St David statue blessed before journey to France
A statue of St David is to begin its 400-mile (644 km) journey to its new home in France.
The statue, which stands at over 3m (9.8ft) and weighs about five tonnes, is made from a block of granite and took more than eight months to create.
It was blessed on Wednesday at a ceremony in Llansawel, Carmarthenshire.
The Rt Rev Joanna Penberthy, Bishop of St Davids, was lifted in a specially adapted forklift to anoint the statue's forehead with oil.
She said she was "terrified" but added it was a "great joy" to bless the monument.
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The bishop said that the statue's journey overseas was fitting, because when the plague hit Wales in the 6th Century, St David was a child and took refuge in Brittany.
"There were great links between the two lands so it's wonderful this statue is going from here to Brittany, to remind people of St David and the Age of the Saints," she explained.
Sculptor Paul Kincaid created the artwork at his workshop in Llansawel, where he is a church warden.
He said that creating the statue had been "quite a challenge".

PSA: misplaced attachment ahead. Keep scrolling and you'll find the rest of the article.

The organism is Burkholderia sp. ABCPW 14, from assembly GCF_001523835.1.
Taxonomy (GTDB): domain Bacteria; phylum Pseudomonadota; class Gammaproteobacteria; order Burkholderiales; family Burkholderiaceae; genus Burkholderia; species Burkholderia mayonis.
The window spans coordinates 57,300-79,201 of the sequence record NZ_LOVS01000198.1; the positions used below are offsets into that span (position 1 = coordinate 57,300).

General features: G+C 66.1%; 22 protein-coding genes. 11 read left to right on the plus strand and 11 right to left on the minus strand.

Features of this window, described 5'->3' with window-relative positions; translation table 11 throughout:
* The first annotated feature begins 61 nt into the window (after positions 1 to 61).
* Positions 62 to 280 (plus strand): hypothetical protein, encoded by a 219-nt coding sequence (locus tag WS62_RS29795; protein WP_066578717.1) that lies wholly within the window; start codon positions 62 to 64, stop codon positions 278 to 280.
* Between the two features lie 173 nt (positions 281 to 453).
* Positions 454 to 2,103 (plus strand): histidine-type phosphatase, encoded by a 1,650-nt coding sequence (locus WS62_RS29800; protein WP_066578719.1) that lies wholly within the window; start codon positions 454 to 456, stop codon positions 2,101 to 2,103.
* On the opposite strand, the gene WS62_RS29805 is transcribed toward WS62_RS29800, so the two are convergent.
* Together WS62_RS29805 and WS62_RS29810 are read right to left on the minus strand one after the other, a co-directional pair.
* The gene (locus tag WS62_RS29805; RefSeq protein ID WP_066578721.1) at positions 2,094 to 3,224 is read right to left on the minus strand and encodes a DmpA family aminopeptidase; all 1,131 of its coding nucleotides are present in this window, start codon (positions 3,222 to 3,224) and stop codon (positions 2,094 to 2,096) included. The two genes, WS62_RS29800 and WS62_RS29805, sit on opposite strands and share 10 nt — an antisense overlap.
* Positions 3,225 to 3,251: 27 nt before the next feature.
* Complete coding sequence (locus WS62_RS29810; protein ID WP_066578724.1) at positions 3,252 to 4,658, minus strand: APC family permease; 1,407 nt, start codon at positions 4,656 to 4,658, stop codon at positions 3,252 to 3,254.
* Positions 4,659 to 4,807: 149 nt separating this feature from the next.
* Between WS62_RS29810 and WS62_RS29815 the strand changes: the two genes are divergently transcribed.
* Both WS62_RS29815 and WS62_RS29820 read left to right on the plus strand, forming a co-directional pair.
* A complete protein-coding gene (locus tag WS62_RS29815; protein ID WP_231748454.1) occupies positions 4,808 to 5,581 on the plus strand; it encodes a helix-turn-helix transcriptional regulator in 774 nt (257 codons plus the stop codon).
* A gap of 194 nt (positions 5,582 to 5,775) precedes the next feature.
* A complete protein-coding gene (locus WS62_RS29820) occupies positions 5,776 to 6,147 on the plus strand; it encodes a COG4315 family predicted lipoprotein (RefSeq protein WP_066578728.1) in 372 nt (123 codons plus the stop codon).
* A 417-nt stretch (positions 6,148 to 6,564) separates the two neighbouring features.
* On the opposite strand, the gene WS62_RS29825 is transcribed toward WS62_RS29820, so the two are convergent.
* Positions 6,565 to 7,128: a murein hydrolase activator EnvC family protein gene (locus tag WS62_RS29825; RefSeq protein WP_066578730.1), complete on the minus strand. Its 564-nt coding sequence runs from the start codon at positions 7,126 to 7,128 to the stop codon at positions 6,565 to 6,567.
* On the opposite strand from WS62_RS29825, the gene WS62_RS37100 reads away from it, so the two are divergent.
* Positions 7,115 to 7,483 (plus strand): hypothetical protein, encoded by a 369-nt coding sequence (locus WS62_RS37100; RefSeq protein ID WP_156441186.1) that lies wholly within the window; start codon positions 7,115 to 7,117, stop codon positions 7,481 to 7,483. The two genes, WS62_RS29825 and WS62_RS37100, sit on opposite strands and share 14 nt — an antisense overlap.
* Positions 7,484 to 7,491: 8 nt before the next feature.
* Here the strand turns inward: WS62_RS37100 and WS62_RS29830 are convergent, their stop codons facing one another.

Mr Kincaid added: "The sponsors had wanted me to include a dove as part of the piece but I hadn't wanted to.
"Then one night at my drawing board, a white dove landed on the window ledge.
"It kept coming back and I though 'this is a visitation!' so of course I had to include a dove in the statue."
The statue will leave Carmarthenshire on Thursday morning and begin a journey by lorry to Plymouth, where it will travel by ferry to Roscoff, Brittany.
It will then spend a month touring sites in Brittany before being permanently installed at sculpture park Vallee Des Saints, where more than 100 Celtic saints are commemorated in stone.
The park was established in 2008 and was inspired by Egypt's Valley of the Kings.
The statue will be formally inaugurated into Vallee Des Saints on 11 August.